Mo 05:29 I represented her more recently, when she was subpoenaed to give testimony before a federal grand jury, and was then confined as a result of her refusal to do so.
Margaret 05:40 Okay. And so I wanted to get Mo on the show because I mean, for one thing, you know, she's an amazing lawyer. And also because so much of her work has focused specifically on anti-repression work. And, you know, okay, so what am I doing talking to a lawyer on a show that's extensively about preparing for, you know, end times or bad times or crisis or disaster? And, I mean, if you're listening to the show, you probably understand that revolt is absolutely an essential part of individual community and even probably species survival at this point. And, of course, revolt will always come with legal consequences, because what does one revolt against but a system that usually has laws and things. And so that's why we have lawyers on our side. And so I want to talk to Mo today about—we're gonna talk about a couple specific things, and we're gonna answer some questions that came from you all. And some of the stuff that we're going to talk about is we're going to talk about what to do in terms of when the police—like how to interact with the police, how to interact with the feds, and then we're going to talk about grand juries, which are annoyingly complex and not a simple thing to wrap your head around. But I think a very important part of repression and anti-repression to understand. Does that kind of cover what you're hoping to talk about?
Mo 07:04 Sure.
Margaret 07:06 Okay, so let's start with the real basics. Let's start with a Know Your Rights. You know, I'm walking down the street, maybe I'm leaving a protest, and the police are like, "Hey, come over here, we want to talk to you." What do I do?
Mo 07:22 Um, I mean, the first thing that I want to say is some of this varies state by state. But by and large, you know, you do have some pretty established constitutional rights. And the first thing I would say is if you're approached by an officer, and they ask you a question, you know, in the same way that if some stranger walks up to you, and starts giving you the power quiz, you have no obligation to stick around and talk to them. You know, you have no obligation necessarily to stick around and talk to the police. So the very first thing that you would do is you would say, "Am I free to go? Or am I being detained?" And if they say, "Well, you're not being detained," then you bounce. If they say, "No, you are being detained." Ask why. They might not tell you, they might make fun of you, they might tell you something that's completely off the wall. They might say, "Well, you fit the description." But whatever they say or don't say, it's information. And I want to be very clear that, you know, asking these questions, it's not magic. Very often the police neither know nor care what your rights are, you know, most of this stuff that I'm going to say isn't particularly powerful in the moment of a law enforcement interaction. But it's still really important to ask these questions and invoke the rights that I'm going to try to teach you to invoke, because later when you're in front of a judge, if you have done this, then your lawyer can make certain kinds of arguments and try to mitigate the harm that can be caused by interactions with law enforcement in ways that, you know, your lawyer can't mitigate that harm if you have not invoked your rights.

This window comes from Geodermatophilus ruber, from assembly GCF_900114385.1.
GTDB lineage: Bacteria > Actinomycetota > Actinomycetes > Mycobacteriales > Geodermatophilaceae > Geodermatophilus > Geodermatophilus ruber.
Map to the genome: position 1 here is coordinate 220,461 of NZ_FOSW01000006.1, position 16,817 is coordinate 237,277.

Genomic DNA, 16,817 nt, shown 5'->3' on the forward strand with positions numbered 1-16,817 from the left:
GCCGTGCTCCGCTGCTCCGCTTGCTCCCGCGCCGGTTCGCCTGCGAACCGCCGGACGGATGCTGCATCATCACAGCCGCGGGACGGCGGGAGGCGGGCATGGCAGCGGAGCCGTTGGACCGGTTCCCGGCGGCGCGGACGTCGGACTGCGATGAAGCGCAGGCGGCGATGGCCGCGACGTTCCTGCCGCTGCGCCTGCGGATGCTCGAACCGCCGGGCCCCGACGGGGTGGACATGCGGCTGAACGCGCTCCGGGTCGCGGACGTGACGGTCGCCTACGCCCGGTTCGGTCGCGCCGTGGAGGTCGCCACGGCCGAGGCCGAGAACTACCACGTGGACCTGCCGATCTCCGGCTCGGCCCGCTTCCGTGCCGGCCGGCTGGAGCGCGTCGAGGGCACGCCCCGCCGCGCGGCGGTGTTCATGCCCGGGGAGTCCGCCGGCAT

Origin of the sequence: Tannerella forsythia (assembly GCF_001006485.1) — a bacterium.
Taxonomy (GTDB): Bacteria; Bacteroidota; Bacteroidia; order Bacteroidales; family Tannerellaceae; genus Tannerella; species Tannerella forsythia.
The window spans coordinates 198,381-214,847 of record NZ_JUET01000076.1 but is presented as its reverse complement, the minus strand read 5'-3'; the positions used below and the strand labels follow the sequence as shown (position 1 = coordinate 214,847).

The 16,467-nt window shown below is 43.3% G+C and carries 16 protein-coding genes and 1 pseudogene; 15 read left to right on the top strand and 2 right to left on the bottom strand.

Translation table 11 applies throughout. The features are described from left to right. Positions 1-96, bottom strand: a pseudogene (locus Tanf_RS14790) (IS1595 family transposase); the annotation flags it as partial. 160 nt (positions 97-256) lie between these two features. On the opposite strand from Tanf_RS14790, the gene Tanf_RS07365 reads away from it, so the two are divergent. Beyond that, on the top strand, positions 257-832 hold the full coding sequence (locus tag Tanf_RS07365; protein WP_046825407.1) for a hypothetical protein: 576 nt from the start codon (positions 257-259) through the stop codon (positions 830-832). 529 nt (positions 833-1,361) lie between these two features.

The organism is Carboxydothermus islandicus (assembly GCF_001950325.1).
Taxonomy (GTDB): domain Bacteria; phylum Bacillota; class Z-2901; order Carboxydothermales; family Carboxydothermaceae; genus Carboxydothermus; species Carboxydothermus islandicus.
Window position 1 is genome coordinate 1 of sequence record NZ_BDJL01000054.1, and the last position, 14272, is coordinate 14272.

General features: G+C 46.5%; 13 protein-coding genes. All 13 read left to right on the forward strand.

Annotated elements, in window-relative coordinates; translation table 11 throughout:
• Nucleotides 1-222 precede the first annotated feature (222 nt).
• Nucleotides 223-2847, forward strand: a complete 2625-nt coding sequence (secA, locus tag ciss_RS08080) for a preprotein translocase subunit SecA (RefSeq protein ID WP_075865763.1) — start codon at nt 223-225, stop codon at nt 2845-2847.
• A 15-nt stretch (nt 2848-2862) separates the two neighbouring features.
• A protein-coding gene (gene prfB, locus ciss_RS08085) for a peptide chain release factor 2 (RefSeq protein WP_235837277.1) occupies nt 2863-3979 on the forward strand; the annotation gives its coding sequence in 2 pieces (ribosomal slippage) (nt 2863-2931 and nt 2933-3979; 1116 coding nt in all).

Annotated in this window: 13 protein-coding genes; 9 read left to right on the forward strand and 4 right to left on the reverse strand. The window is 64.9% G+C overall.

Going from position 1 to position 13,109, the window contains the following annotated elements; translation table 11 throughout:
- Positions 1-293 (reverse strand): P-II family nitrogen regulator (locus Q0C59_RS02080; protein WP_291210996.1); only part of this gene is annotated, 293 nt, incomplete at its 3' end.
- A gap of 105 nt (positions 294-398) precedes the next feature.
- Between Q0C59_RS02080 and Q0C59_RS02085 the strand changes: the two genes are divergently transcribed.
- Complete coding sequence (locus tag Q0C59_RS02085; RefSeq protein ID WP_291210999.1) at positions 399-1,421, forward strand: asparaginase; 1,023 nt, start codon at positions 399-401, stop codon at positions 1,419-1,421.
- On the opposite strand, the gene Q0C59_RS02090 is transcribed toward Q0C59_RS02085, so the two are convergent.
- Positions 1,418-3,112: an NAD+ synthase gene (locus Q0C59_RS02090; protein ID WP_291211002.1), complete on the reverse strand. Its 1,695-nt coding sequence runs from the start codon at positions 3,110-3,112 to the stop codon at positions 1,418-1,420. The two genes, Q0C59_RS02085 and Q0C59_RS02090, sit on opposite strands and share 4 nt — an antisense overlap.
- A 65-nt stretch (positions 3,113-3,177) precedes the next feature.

Margaret 09:22 Okay.
Mo 09:23 So you want to say, "Am I free to go? Or am I being detained?" Because if you don't ask anything, you know, any further interaction that you end up having with that officer is going to be construed as something that you consented to.
Margaret 09:39 Right.
Mo 09:40 Right. And so if they say you're free to go, bounce, if they say you're being detained, ask why. Make a note of what the officer looks like. If you can see their badge number, make a note of it. If you can see their name, make a note of it. I mean, mentally obviously—you are probably not standing there with a notebook. If they ask if they can search you, say no. If they try to search you, say, "I do not consent to this search." Very often it can be really important to say, "I do not consent to this search," very loudly and clearly so that other people around you and their videos can pick it up. Right? Because an important part of being able to argue that you invoked your rights is being able to provide evidence that you invoked your rights.
Margaret 10:30 Right.
Mo 10:31 Right. So you want witnesses you want people's video to reflect that you said you didn't consent to a search.
Margaret 10:40 Yeah, one of the things... go ahead.
Mo 10:42 Well, again, this doesn't mean that they're not going to search you.
Margaret 10:45 Do they have a right to search you for like—like I used to, you know, when I was more of a street kid and squatter and things like that, I would be stopped by police on a regular basis, two or three times a day, at least twice a week for about a year or two. And one of the things that always seemed like it was part of that encounter was at the very least sort of their right to basically, like, pull the clip knife out of my pocket.
Mo 11:11 Mm hmm.
Margaret 11:11 And that kind of thing. Like, what are they allowed to do, regardless?